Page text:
BH reported,


"The report [by ‘Frontiers’] says that there are divided opinions in the field as to whether analysing blog comments for a scientific paper would require informed consent, but seems to end up saying that the Fury authors' use of such comments was probably kosher."



Why not get the 'informed consent'?


Let's look at the possibilities of why:


If 'informed consent' was not obtained because it was too much effort to go back and get it then that is an intellectual integrity bypass and unjustifiable unprofessional laziness.


If 'informed consent' was not obtained because it would have alerted the subjects enough for them to have concerns over the intent and identity of the researchers then that is an intellectual integrity bypass and an unethical stance.

If 'informed consent' was not obtained because the authors thought it would have yielded research results that were not the results they wanted then that is an intellectual integrity bypass and intentional corruption of research.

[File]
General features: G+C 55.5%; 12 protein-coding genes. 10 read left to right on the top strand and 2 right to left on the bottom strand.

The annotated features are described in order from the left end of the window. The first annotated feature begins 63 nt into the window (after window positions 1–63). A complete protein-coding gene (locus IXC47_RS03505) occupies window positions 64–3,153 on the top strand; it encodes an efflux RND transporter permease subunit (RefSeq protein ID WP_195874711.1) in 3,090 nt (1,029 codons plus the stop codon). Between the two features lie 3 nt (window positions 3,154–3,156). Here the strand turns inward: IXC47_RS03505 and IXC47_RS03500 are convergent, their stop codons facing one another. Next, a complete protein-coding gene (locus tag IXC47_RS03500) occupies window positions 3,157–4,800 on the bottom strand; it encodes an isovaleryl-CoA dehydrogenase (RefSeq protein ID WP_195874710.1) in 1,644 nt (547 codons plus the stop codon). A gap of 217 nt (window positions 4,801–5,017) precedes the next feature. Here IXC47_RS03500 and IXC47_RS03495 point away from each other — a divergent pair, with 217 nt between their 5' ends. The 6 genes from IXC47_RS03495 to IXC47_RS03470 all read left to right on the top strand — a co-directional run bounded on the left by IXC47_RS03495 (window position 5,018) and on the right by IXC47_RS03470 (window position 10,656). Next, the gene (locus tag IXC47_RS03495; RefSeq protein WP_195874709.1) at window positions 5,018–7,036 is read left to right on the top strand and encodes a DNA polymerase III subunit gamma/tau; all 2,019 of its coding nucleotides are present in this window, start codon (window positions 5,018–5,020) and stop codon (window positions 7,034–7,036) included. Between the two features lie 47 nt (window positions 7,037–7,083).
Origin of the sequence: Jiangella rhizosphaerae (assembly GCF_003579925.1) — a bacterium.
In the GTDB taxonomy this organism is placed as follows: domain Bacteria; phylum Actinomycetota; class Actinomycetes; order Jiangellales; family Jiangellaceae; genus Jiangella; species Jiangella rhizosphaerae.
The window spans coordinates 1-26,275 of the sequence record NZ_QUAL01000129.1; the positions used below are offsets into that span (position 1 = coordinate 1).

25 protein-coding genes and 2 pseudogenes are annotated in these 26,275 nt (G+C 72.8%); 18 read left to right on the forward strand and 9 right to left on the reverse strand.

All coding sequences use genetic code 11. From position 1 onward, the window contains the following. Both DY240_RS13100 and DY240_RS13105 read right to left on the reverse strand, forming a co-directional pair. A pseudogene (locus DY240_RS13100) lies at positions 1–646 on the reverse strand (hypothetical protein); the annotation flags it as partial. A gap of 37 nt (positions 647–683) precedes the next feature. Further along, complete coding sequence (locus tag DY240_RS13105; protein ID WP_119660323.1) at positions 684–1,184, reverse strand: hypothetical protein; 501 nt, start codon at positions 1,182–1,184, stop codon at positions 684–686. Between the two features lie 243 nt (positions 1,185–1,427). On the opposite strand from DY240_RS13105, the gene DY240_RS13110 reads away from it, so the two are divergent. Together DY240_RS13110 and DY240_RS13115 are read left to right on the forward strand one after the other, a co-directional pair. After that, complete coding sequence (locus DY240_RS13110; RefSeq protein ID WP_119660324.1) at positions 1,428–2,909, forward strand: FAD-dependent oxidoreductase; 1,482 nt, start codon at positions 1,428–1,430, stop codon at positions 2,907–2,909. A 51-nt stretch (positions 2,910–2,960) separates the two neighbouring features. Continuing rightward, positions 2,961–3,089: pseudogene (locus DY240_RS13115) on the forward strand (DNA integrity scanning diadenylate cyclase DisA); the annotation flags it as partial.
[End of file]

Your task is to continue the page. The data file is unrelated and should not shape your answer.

If 'informed consent' was not obtained because the authors were told by the UWA that it did a detailed review of their research project and paper then it is an intellectual integrity bypass on the part of the authors and UWA.

If 'informed consent' was not obtained because the authors thought they could confidently manipulate the review and academic conduct systems of both ‘Frontiers’ and UWA to get what they wanted then that is a both an intellectual integrity bypass and intentional corruption of research. Not to mention it reeks ethically.

If 'informed consent' was not obtained because the authors were influenced by outside interests providing fundamental advice and strategy on the research project then it mitigates nothing wrt the author’s lack of integrity and ethics.

If 'informed consent' was not obtained because the authors think that is the way most research of this type is done then it mitigates nothing wrt the author’s lack of integrity, academic conduct and ethics.

John

Apr 17, 2014 at 1:55 AM | Unregistered CommenterJohn Whitman

John Whitman you missed one out , they could not get informed consent because mostly they made it up and therefore there was no one to get informed consent from.